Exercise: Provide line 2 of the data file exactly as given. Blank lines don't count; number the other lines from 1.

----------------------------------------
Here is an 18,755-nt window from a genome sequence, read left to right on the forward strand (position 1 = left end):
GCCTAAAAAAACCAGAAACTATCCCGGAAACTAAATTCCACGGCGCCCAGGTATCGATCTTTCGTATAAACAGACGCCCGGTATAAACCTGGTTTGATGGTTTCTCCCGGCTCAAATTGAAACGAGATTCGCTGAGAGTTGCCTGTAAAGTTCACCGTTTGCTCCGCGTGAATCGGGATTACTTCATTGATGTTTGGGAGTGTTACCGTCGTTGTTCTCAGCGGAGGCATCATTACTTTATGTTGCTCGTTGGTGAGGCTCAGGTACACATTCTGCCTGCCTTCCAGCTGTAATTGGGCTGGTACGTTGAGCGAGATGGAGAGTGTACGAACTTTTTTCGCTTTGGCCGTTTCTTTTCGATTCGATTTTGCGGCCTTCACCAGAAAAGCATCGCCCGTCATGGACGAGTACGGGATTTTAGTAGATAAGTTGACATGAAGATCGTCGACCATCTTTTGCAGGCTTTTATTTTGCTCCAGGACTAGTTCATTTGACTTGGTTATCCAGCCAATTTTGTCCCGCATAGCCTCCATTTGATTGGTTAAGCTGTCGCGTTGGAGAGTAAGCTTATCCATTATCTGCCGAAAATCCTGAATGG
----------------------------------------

GCCTAAAAAAACCAGAAACTATCCCGGAAACTAAATTCCACGGCGCCCAGGTATCGATCTTTCGTATAAACAGACGCCCGGTATAAACCTGGTTTGATGGTTTCTCCCGGCTCAAATTGAAACGAGATTCGCTGAGAGTTGCCTGTAAAGTTCACCGTTTGCTCCGCGTGAATCGGGATTACTTCATTGATGTTTGGGAGTGTTACCGTCGTTGTTCTCAGCGGAGGCATCATTACTTTATGTTGCTCGTTGGTGAGGCTCAGGTACACATTCTGCCTGCCTTCCAGCTGTAATTGGGCTGGTACGTTGAGCGAGATGGAGAGTGTACGAACTTTTTTCGCTTTGGCCGTTTCTTTTCGATTCGATTTTGCGGCCTTCACCAGAAAAGCATCGCCCGTCATGGACGAGTACGGGATTTTAGTAGATAAGTTGACATGAAGATCGTCGACCATCTTTTGCAGGCTTTTATTTTGCTCCAGGACTAGTTCATTTGACTTGGTTATCCAGCCAATTTTGTCCCGCATAGCCTCCATTTGATTGGTTAAGCTGTCGCGTTGGAGAGTAAGCTTATCCATTATCTGCCGAAAATCCTGAATGG